One of the best songs, “Weep Themselves to Sleep,” has White angrily lashing out “no one can blow the shows or throw the bones that break your nose like I can,” and then lapsing into a burnt-out guitar solo that dissolves into fuzz. Another standout, “Take Me With You When You Go,” feels like two songs in one, and recalls the Racounteurs, but also psychedelic pioneers Love, when the divergent melodies finally come together as one. Not surprisingly, the first chorus slides smoothly over the rhythm of the second. It seems that everything with White is both unpredictable and well-executed, and has been throughout his career. I once saw him run through the crowd at PPAC in
In the past, critics have dismissed White’s eccentricity as gimmicky—plastic guitars, recording all in analog, claiming Meg White was his sister when she was, in fact, his ex-wife—but this record is the opposite of a trick. All of White’s prodigious talent is on display here, and nothing is faked or feigned. The guitar work is understated and organic—we almost wish he took one song completely over. But the unexpectedly Clapton-clean divergence White provides in “Missing Pieces” fits the song adroitly, and the howling, spinning, effects laden cyclone that he adds to the vortex of “Freedom at 21” leaves no questions about his instrument of choice. “Sixteen Saltines” also finds White’s guitar howlin’ for us, throwing down chunky power chords and his trademark screeching bends. Regardless of the guitars he might be playing now, this is still the Jack White who is obsessed with the blues, the mystique of the song, and overall—creating a distinct sound. As he told the New York Times Magazine last month, “There aren’t many things left that haven’t already been done, especially with music. I’m interested in ideas that can shake us all up.”
On Blunderbuss, White is definitely willing to stretch. “On and On” misses the mark, failing to stand out, but “Hip (Eponymous) Poor Boy” and “I Guess I Should Go To Sleep” are raucous, catchy, and campy, with the former assuring us that White isn’t taking himself too seriously:
I guess I’ll take off my shoes
Head upstairs and then watch the news
That’s another way to lose
These walking blues
I guess I’ll take off my shoes
Upstairs, upstaged and upset
Keeping quiet is probably my best bet yet
Cause I ain’t managed to do the best thing yet
Well, I guess I should go back to bed
Or perhaps he is taking himself too seriously, attempting to place his lyrics and melodies into a distinctly raw and separate space, away from the auto-tune of the mainstream? That is part of the myth here, I guess—no one knows exactly what White is thinking. His whole career has been built on paradox, and he wants it that way.
White’s lyrics on Blunderbuss have already been beaten to death, which is fitting, because White is in turn locked in adolescent pubescent fantasy; a la “Sixteen Saltines,” and left “dying on the ground,” with his mouth split open and a knife stuck in him and “twisted all around,” a la “Love Interruption.” White has mused that after writing the songs, death emerged as a main theme, and there are also numerous references to a relationship gone wrong, (and a hell-bent woman in spiked heels who is out to get him), but above all, he seems to be having fun here. In “I’m Shakin,” he cops a cartoonish accent when he shudders, “I’m nervous, yeah, I’m shakin’ and jumpin!’” But the greatest evidence of White’s good-time vibe might be the aforementioned “Take Me With You When You Go,” which is akin to a high-speed cruise on a motorcycle sans helmet. It is gripping, beautiful even, but the tension comes from the anticipation of the sharp curve. And, it comes with no warning—a chunky blues solo that disorients us even more readily.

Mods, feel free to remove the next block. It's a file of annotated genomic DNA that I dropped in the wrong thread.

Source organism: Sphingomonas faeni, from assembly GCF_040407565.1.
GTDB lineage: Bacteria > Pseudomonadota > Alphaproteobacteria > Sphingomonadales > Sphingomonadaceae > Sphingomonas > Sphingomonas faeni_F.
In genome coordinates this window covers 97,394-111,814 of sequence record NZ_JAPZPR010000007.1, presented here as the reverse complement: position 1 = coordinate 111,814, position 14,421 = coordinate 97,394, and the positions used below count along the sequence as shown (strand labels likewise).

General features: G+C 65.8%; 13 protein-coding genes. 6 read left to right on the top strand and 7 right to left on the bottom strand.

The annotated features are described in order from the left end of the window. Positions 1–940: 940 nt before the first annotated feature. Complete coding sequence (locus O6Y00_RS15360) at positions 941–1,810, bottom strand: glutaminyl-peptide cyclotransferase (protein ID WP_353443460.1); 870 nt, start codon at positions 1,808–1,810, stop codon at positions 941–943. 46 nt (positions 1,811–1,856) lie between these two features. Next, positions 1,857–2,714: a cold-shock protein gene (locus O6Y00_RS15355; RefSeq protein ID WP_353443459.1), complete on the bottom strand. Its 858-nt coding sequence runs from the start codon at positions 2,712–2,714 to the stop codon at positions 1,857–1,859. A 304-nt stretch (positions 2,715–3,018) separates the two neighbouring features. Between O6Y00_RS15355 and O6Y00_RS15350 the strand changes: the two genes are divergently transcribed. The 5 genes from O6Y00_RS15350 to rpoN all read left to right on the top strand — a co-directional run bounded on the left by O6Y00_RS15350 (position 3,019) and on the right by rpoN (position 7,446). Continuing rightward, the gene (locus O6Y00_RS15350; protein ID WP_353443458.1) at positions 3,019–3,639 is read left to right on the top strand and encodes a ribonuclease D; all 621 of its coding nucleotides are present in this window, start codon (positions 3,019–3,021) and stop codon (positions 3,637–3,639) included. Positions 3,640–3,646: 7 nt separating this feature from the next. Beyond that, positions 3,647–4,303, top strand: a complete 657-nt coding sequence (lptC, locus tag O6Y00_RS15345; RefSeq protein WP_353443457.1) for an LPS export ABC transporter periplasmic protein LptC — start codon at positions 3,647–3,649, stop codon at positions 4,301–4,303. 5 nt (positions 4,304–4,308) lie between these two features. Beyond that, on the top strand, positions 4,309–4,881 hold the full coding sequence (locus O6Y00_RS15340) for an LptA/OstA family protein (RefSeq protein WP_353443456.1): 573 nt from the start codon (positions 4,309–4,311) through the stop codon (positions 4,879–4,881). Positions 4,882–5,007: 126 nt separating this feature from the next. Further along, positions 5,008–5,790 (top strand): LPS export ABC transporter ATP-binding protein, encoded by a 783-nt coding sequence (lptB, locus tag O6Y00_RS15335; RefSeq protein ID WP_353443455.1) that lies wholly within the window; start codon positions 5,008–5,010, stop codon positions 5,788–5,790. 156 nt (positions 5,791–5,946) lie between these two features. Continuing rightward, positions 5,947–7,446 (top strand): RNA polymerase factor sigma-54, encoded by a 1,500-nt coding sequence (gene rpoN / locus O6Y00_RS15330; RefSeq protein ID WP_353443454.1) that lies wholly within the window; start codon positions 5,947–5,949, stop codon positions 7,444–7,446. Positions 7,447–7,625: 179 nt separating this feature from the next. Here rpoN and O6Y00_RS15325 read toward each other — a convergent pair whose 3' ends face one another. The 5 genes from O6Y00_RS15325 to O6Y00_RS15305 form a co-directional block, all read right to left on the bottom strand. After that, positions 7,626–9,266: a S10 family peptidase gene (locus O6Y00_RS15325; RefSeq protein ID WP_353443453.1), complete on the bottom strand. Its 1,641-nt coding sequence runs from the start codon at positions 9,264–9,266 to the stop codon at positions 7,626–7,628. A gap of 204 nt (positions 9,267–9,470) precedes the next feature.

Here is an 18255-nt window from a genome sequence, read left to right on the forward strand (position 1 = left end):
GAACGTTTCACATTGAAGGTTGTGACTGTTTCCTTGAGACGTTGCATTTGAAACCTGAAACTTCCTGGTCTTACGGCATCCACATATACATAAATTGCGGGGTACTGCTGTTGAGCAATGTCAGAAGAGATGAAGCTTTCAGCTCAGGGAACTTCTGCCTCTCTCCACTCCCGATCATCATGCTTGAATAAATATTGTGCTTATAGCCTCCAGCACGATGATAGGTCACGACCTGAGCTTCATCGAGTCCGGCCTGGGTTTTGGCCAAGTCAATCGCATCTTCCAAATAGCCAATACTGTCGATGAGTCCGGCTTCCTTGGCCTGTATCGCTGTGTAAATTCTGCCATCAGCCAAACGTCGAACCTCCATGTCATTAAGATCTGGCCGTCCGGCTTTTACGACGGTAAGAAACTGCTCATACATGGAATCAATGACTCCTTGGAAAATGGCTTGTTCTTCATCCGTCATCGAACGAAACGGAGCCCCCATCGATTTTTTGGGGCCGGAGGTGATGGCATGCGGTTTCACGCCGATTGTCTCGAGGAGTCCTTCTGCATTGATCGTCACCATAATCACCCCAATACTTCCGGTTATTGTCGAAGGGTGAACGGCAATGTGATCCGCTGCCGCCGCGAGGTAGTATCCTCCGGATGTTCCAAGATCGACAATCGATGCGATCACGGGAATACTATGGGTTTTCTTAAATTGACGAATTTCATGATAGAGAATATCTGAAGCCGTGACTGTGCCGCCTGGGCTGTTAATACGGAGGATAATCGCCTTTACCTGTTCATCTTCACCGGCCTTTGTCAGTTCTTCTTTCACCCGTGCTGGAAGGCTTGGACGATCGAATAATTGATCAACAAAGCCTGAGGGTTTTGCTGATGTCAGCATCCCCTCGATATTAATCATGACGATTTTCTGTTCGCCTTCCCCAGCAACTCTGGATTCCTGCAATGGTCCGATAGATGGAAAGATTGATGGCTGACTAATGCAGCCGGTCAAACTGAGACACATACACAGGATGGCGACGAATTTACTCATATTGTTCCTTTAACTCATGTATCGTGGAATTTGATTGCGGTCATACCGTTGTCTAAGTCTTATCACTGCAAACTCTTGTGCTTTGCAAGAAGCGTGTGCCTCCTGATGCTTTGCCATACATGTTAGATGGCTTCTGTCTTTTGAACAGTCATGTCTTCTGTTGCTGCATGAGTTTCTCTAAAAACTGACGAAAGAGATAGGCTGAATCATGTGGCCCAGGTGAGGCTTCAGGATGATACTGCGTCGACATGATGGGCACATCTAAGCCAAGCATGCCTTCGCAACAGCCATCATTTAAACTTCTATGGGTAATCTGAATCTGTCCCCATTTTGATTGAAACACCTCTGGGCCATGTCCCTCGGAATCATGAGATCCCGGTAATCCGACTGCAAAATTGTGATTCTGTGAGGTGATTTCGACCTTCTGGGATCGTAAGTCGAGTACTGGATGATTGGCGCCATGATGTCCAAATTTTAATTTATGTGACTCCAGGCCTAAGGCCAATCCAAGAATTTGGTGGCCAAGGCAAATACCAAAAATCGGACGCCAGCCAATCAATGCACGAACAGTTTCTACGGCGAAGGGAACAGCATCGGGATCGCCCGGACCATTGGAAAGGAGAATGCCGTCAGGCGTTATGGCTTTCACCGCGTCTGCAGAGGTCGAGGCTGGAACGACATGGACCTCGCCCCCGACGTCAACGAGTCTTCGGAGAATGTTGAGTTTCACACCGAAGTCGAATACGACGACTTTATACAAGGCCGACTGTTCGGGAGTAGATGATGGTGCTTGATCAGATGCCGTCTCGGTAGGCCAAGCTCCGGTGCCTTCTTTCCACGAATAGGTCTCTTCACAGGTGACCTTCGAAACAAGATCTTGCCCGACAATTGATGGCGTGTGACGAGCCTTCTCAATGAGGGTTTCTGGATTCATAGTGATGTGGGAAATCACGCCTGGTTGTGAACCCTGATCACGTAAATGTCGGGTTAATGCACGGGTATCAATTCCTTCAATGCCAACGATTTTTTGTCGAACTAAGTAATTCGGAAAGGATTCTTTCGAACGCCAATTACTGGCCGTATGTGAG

And the band? The band almost steals the entire show away from White, for better or for worse; a combination of the all-male and all-female backing bands that White has begun touring with. Carla Azar’s drumming and Brooke Waggoner’s
In the liner notes, White writes:
song yet sung kept coming out loud
with the flag hung, think of this—
how can I get you to think of this song?
It’s some trick to make it stick to the ribs
dig open the dirt from the drum to the nails
truth gets the boost from the wind and the sails
You won’t find that kind of abstract lyricism on your iPhone. Or, maybe you will. But either way, this is an album that is mean to be played in completion—not in snippets, not in songs—and absorbed willingly. Be grateful there are still musicians like Jack White out there. While you spend your days tweeting about your trip to the mall, they’re spending their days trying to write something that will last. They’re trying to write the songs that will stick to your ribs.